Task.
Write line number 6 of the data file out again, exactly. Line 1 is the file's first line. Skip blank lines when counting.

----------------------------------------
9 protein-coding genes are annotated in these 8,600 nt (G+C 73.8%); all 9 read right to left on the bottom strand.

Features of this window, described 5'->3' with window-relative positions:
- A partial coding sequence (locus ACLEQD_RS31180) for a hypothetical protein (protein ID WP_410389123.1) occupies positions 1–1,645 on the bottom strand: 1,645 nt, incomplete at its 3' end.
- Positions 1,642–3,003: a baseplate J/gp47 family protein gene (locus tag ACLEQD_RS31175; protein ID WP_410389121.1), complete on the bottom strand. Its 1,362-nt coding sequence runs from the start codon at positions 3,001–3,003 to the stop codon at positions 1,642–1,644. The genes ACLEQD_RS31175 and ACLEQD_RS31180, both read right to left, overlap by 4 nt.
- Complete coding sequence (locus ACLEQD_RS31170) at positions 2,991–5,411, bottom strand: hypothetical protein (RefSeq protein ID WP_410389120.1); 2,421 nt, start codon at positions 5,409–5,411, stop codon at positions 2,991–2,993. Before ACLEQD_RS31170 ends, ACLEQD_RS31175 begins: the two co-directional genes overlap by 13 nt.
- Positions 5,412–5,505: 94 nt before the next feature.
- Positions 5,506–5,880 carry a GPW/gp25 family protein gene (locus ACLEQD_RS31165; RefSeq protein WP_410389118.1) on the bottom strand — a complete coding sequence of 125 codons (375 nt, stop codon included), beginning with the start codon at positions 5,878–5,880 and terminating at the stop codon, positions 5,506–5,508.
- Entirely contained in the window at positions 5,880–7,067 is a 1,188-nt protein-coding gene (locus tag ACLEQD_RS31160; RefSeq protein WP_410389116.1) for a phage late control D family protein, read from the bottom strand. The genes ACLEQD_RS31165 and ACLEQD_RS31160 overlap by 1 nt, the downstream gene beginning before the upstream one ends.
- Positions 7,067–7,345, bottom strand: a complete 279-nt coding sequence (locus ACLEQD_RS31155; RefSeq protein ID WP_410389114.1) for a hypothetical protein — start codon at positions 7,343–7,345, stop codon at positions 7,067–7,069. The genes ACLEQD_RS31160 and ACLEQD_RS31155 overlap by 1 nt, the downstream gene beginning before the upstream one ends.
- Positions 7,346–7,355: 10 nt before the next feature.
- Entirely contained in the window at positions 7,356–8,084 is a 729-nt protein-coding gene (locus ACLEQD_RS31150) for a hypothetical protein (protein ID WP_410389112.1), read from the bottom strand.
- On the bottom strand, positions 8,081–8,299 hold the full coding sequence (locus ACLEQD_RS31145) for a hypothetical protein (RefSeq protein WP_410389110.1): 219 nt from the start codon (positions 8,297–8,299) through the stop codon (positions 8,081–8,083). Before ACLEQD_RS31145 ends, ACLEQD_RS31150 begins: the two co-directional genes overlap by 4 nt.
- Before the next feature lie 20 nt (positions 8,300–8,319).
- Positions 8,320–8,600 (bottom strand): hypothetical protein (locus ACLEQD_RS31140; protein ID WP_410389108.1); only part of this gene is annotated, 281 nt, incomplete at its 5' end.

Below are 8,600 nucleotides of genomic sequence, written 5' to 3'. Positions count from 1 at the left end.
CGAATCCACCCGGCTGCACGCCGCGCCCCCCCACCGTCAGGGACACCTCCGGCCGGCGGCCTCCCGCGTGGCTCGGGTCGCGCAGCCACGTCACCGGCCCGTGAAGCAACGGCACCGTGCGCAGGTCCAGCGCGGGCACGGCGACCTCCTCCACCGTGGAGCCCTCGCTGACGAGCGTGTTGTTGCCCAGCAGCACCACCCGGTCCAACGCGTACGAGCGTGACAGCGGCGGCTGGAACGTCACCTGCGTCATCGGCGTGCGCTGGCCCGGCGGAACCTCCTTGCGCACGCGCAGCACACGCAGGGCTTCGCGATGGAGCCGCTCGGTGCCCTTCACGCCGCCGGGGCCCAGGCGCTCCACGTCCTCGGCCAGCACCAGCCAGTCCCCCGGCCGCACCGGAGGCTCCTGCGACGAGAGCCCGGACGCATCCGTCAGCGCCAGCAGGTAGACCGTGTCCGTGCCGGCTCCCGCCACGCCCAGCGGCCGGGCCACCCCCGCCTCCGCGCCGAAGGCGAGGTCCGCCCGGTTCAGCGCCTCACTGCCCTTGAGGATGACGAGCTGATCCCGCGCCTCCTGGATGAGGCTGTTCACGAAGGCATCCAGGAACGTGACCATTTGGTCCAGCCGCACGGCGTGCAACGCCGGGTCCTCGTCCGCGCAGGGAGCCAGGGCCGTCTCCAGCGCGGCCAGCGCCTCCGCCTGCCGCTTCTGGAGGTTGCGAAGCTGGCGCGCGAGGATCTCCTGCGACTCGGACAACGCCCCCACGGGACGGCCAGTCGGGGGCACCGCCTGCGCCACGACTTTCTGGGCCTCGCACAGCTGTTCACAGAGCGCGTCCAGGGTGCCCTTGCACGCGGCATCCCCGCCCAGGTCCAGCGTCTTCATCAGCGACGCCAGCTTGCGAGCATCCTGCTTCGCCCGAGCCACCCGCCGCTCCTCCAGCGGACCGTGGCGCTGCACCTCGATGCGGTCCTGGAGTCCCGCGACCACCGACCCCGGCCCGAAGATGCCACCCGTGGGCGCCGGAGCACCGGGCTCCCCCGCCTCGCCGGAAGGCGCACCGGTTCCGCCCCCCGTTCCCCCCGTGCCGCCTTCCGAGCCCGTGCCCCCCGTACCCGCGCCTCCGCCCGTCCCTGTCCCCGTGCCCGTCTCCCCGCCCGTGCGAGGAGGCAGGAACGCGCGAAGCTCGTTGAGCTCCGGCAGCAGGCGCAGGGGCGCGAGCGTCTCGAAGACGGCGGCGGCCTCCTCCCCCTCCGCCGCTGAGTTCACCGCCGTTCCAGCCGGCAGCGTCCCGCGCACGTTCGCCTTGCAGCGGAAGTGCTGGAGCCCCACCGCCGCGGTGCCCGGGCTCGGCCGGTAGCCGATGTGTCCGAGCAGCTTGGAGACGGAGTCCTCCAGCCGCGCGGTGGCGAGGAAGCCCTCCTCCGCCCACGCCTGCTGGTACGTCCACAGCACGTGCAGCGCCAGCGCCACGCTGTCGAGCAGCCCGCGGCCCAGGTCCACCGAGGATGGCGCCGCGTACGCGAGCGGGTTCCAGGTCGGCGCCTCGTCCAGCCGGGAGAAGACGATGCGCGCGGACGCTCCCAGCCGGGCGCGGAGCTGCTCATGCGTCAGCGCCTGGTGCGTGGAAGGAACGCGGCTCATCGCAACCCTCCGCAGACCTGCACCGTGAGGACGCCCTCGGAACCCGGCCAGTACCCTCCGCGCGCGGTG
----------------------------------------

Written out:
- Positions 5,412–5,505: 94 nt before the next feature.